(November 10, 2017) The dollar held steady near one-week lows against other major currencies on Friday, as concerns over the fate of a highly-anticipated U.S. tax reform bill continued to dampen demand for the greenback.
U.S. Senate Republicans unveiled a plan on Thursday which would reduce the corporate tax rate to 20% from 35% and make other significant changes to the individual tax system.
However, investors remain cautious as Senate Republican leaders said that they were considering postponing the implementation of the major corporate tax cut until 2019.
Meanwhile, a House tax reform bill, which differs from the Senate version, would be expected to take effect next year. If the Senate and House pass separate tax bills, lawmakers will have to reconcile them.
The U.S. dollar index, which measures the greenback’s strength against a trade-weighted basket of six major currencies, was steady at 94.44 by 07:50 a.m. ET (11:50 GMT), just off a one-week low of 94.31 hit overnight.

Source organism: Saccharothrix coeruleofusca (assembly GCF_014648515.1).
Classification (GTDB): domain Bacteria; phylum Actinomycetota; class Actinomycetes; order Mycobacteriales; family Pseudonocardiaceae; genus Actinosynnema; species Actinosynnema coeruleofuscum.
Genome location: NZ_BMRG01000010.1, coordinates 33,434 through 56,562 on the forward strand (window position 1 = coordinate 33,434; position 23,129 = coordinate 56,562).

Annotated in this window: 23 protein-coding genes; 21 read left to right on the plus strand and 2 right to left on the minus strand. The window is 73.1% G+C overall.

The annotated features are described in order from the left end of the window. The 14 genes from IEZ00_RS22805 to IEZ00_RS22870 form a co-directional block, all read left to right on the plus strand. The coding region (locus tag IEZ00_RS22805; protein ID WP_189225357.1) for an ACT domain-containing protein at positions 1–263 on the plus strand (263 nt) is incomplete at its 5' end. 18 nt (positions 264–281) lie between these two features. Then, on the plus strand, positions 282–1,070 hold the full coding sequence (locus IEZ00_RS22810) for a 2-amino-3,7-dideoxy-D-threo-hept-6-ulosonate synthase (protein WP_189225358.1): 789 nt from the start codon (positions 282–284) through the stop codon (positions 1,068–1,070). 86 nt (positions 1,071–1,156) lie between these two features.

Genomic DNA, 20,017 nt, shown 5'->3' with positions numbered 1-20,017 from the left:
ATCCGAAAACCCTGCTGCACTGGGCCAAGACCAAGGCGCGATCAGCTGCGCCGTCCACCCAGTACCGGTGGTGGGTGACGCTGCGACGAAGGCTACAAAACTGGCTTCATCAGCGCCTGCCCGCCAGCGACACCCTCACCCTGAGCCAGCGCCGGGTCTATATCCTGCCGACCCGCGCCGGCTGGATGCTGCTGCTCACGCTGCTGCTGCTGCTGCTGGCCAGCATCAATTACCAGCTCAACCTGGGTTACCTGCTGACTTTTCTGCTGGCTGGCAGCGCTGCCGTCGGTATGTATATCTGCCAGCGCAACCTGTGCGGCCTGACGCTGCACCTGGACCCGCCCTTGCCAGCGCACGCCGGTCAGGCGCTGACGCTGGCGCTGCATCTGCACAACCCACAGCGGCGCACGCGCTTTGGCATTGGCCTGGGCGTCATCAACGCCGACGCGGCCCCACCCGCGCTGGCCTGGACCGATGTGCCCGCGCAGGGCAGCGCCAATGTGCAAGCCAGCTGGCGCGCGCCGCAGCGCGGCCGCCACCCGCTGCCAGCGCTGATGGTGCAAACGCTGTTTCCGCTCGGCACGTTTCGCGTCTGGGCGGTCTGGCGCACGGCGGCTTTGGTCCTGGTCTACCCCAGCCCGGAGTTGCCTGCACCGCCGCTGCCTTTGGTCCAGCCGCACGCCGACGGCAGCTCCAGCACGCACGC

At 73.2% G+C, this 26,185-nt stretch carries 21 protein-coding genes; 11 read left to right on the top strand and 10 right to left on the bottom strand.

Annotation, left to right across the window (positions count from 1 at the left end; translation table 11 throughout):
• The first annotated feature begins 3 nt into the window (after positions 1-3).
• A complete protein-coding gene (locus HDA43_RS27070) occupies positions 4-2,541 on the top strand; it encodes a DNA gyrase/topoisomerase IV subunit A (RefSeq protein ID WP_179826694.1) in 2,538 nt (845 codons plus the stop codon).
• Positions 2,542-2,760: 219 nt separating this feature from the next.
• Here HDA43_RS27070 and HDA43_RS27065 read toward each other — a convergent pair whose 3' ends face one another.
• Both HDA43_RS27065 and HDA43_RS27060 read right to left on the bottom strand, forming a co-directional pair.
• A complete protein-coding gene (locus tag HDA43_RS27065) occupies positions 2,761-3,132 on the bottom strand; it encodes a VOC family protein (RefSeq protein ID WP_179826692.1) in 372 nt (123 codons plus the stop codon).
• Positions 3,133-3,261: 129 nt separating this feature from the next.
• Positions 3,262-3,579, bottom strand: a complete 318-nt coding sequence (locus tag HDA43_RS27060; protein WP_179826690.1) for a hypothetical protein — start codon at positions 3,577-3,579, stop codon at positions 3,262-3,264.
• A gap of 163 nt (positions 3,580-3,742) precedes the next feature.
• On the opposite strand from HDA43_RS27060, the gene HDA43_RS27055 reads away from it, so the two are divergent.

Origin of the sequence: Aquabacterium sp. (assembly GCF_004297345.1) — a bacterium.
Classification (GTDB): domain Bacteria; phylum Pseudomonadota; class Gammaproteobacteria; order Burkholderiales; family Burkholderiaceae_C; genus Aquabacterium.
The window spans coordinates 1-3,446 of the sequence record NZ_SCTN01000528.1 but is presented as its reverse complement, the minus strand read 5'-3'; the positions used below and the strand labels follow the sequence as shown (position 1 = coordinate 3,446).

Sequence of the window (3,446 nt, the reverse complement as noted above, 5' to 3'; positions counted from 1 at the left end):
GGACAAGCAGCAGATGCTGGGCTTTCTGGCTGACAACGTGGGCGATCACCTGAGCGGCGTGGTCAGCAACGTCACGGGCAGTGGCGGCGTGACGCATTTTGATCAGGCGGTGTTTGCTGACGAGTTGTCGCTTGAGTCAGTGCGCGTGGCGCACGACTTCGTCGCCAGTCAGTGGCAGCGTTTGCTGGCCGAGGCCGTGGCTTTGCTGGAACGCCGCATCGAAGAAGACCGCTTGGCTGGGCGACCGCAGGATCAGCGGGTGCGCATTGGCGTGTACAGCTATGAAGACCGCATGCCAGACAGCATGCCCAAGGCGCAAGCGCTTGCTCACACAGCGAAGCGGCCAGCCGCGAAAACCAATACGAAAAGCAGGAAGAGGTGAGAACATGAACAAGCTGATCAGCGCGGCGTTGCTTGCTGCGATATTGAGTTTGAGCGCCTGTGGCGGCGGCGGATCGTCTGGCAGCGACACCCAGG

EUR/USD held steady at 1.1648, while GBP/USD rose 0.21% to trade at 1.3173 after the UK Office for National Statistics said manufacturing and industrial production both increased by 0.7% in September and both beating expectations for a 0.3% uptick.
Year-on-year, manufacturing production increased more than expected by 2.7% in September, while industrial production advanced by 2.5%.
Elsewhere, USD/JPY was almost unchanged at 113.39, while USD/CHF added 0.14% to 0.9942.
The Australian dollar turned lower, with AUD/USD down 0.18% at 0.7666, while NZD/USD held steady at 0.6942.
Earlier Friday, in its quarterly monetary policy statement, the Reserve Bank of Australia downwardly revised growth expectations for December 2017 to 2.5% from 2-3% in the previous forecast issued in August.
However, the RBA said it expects the economy to expand at “a solid pace” over the next few years, citing positive labor market developments.
Meanwhile, USD/CAD eased 0.09% to trade at 1.2671, the lowest since October 25.